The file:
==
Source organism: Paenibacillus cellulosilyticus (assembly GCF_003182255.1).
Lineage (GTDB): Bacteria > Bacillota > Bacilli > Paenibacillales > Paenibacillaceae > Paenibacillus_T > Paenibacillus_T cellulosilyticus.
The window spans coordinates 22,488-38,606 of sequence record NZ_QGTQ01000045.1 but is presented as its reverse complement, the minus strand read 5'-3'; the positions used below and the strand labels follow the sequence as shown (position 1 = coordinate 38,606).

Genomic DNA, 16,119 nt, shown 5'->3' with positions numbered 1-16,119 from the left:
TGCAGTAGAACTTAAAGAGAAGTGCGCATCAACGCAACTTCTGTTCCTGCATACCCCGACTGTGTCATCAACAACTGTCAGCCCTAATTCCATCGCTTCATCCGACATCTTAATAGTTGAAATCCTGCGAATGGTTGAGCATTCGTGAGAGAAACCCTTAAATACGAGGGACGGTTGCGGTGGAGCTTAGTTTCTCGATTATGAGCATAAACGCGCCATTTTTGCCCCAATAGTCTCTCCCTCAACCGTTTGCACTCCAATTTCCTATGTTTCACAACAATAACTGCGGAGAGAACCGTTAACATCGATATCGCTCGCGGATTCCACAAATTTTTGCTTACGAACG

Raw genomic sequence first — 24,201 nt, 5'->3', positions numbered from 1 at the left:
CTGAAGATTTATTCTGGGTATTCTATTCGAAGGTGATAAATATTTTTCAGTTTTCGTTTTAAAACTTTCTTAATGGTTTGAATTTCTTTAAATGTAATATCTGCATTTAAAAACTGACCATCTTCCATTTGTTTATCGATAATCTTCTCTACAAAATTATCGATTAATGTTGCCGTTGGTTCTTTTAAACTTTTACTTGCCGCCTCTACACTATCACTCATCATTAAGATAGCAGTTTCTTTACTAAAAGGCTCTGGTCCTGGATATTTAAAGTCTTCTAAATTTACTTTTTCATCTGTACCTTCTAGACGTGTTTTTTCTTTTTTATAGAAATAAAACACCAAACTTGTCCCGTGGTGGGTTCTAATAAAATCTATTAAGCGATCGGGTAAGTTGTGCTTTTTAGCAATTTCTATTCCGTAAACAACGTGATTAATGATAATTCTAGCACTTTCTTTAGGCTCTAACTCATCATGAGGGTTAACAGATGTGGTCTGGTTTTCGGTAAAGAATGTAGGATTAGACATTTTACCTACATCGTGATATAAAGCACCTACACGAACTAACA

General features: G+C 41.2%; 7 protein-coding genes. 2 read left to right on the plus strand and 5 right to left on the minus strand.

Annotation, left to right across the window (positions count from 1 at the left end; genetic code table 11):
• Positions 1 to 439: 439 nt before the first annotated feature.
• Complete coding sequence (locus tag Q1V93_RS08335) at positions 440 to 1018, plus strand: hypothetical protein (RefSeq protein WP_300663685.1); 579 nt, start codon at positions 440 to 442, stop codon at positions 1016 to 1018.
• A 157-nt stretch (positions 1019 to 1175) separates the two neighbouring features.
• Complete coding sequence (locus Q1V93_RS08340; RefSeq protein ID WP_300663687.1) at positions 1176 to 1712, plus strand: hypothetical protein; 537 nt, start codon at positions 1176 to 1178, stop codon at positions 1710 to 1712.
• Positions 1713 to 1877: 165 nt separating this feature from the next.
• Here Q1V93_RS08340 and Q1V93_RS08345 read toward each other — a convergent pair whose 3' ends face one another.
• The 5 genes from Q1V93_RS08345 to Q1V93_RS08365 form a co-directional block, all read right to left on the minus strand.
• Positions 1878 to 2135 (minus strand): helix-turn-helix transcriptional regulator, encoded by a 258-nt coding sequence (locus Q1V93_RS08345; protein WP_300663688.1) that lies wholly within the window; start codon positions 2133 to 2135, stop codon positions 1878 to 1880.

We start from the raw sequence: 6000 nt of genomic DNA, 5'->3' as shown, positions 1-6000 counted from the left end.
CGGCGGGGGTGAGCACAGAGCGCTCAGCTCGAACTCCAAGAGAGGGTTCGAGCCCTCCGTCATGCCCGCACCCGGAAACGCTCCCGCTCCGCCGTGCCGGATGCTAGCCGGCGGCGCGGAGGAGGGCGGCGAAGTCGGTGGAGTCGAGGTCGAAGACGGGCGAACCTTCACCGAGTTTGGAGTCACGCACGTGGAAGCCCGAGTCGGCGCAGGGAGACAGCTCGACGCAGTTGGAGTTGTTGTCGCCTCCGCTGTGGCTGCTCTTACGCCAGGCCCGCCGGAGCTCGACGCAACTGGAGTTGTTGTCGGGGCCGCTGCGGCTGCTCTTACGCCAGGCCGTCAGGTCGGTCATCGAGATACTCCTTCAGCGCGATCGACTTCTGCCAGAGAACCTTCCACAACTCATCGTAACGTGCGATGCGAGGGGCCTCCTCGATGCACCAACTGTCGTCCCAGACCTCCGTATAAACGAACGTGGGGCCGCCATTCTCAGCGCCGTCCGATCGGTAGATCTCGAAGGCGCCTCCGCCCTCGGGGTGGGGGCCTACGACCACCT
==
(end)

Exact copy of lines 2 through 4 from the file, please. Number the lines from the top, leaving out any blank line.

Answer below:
Lineage (GTDB): Bacteria > Bacillota > Bacilli > Paenibacillales > Paenibacillaceae > Paenibacillus_T > Paenibacillus_T cellulosilyticus.
The window spans coordinates 22,488-38,606 of sequence record NZ_QGTQ01000045.1 but is presented as its reverse complement, the minus strand read 5'-3'; the positions used below and the strand labels follow the sequence as shown (position 1 = coordinate 38,606).

Genomic DNA, 16,119 nt, shown 5'->3' with positions numbered 1-16,119 from the left: